> the reason i stop after 1-5 minutes is fatigue, legs that feel they can't run another step.
> i have both a treadmill and a lifecycle - but niether give me the feeling or get me in shape like running outside.
> i don't buy that i have to reduce my expectations just because i'm on meds.
>
> thanks for the posts!
> wsj

 

Re: working.out.blues

Posted by sjb on September 17, 2002, at 13:35:41

In reply to Re: working.out.blues, posted by wsj on September 17, 2002, at 11:18:33

I agree with Audrey. Your last statement is "all or nothing" thinking and perhaps some denial thrown in there as well. Neither are helpful at this point.

Listen, I've had a lot of set backs but still have goals in racing from the 5K to ultramarathoning. However, I may have to re-evaluate these goals depending on how things go. I think, for all of us, our mental health is the most important thing we should be focusing on right now.

I don't think any of us know now what the short and long term effects are from the medication we take and have taken, but here we are. Our jobs are to make the most of it.

Let me clarify: I didn't say that you must lower your long-term goals, just your short term goals, like what can you do today? I assure you that walking and/or hiking for a substantial amount of time is preferable to slogging through a bad running spell of 5 minutes and then quitting for the day in disgust.

I speak from experience. I have a run marathons and ultra marathons of 50K, 50 and 100 miles. I come back much faster when I manage to do SOMETHING. Another thing that helps is doing more weight lifting, stretching, etc at the gym when your running's not going well.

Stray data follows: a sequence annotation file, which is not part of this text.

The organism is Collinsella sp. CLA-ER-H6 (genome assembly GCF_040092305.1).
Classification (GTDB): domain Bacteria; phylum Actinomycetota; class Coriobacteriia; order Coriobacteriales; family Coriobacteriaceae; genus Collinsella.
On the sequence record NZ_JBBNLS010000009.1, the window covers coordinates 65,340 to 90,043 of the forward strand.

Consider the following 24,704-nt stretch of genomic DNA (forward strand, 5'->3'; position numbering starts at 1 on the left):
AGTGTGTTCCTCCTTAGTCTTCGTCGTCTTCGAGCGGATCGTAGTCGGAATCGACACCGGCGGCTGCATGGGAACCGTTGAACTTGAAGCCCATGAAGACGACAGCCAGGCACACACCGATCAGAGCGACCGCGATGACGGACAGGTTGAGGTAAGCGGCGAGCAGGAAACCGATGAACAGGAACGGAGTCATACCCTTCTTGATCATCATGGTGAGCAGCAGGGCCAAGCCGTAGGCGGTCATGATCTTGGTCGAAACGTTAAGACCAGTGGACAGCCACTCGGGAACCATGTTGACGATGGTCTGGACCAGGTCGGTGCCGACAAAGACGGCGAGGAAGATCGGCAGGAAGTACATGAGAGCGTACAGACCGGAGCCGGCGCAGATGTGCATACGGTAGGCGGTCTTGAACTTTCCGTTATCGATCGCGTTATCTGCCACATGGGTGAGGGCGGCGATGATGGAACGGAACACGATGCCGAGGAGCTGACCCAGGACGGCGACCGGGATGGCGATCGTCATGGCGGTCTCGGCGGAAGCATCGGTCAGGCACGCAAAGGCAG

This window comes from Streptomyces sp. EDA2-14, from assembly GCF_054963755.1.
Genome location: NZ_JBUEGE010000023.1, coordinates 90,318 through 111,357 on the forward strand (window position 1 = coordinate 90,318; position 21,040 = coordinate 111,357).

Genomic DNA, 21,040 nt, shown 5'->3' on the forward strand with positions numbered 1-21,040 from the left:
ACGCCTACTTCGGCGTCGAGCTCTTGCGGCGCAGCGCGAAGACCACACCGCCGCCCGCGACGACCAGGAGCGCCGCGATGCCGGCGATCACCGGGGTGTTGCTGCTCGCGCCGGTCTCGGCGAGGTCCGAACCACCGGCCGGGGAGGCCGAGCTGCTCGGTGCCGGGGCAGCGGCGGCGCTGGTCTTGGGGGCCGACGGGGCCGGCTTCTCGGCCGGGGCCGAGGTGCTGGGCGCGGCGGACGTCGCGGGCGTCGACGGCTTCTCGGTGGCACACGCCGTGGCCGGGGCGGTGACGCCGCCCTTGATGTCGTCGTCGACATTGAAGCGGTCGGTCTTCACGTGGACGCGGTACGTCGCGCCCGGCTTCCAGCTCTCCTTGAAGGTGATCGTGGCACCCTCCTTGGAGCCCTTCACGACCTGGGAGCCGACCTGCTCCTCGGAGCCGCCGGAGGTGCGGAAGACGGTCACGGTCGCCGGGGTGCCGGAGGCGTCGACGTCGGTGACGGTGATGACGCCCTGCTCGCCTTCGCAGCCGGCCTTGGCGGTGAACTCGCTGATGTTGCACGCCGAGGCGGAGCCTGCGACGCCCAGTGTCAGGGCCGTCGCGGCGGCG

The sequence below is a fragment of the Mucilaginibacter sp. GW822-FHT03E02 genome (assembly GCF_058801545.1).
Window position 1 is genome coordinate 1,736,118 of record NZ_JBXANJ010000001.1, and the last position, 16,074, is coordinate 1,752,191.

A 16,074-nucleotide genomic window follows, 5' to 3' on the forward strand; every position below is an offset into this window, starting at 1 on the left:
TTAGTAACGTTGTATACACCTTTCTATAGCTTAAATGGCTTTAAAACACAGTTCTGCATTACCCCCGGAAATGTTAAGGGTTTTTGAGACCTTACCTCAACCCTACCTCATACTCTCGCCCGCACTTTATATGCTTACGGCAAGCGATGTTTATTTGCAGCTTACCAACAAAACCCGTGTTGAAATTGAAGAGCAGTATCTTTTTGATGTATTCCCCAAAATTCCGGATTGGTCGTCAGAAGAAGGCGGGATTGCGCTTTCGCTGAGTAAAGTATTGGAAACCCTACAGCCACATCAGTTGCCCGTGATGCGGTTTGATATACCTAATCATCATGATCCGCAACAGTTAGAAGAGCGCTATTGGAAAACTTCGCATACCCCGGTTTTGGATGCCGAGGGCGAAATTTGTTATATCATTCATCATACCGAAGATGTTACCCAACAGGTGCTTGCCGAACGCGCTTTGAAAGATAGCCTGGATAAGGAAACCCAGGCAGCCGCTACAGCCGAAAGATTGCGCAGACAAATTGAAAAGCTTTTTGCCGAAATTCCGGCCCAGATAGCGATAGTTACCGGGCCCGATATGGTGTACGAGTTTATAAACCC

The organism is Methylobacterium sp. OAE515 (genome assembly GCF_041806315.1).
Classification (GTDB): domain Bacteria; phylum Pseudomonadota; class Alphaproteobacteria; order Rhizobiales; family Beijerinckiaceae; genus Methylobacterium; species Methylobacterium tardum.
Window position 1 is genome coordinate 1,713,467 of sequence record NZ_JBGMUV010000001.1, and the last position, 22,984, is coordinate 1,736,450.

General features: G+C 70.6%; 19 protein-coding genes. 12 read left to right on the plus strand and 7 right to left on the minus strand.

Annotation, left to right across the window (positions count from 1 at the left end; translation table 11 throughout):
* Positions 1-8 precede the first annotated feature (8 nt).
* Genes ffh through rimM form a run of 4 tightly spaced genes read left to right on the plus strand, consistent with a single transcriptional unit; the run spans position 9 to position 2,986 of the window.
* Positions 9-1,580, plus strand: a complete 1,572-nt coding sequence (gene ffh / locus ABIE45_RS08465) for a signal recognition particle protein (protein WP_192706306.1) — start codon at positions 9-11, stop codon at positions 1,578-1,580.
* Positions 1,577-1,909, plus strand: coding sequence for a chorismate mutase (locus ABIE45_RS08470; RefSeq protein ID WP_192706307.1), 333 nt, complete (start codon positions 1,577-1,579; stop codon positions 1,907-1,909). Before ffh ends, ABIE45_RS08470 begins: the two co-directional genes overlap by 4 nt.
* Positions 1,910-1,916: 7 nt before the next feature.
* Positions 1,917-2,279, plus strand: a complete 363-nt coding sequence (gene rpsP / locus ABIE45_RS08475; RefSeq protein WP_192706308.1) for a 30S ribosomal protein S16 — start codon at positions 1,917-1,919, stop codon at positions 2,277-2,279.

Re: working.out.blues

Posted by Mr Beev on September 17, 2002, at 16:10:30

In reply to working.out.blues, posted by wsj on September 17, 2002, at 0:01:27

I should like to add my two groats' worth to the preceeding good posts; two amplifications:

1. As has been pointed out, if you can run only in five minute segments, by all means do so; something is better than nothing. I took up running whilst (1) on effexor or luvox, (2) with their added weight gains, (3) with severe carpal tunnel syndrome, (4) drinking heavily, (5) being a smoker (!), (6) middle-aged, (7) having an amoeba-like physique, and (8) a negative attitude. But perseverance and reasonable goals - however minute - is the key.

2. johnj brings up an excellent and important point, namely that, although exercise is one of the few activities that it is agreed upon by all hands will ameliorate depression, except in severe cases, sometimes in rare cases it can backfire. In my case it happened because of an electrolyte imbalance, which I cured by adding salt to my gatorade.

I truly believe that if I can do it - running 20 miles/week now for 2.5 years - anyone can!

Mr Beev

 

Re: working.out.blues Mr Beev

Posted by johnj on September 17, 2002, at 22:45:07

In reply to Re: working.out.blues, posted by Mr Beev on September 17, 2002, at 16:10:30

Hey Mr. Beev how is it going?

I am still on the same meds, but looking hard at lexapro. I would like to boot the TCA and hopefully I can slowly get back to working out. If I don't excercise I get back to feeling decent and have one tenth of the depression/anixety. I really hope it is the TCA and changing will help. You both hit the nail on the head when you said a little at a time and even if it is walking it is better than quitting and feeling horrible the whole day. Hope you are doing well. I have been adding sodium to my diet since I eat a lot of fruit and it seems to help. Glad this site exists because I have learned things the docs never told me. take care.
johnj

 

Re: working.out.blues

Posted by wsj on September 17, 2002, at 23:10:20

In reply to Re: working.out.blues wsj, posted by audrey on September 17, 2002, at 12:28:05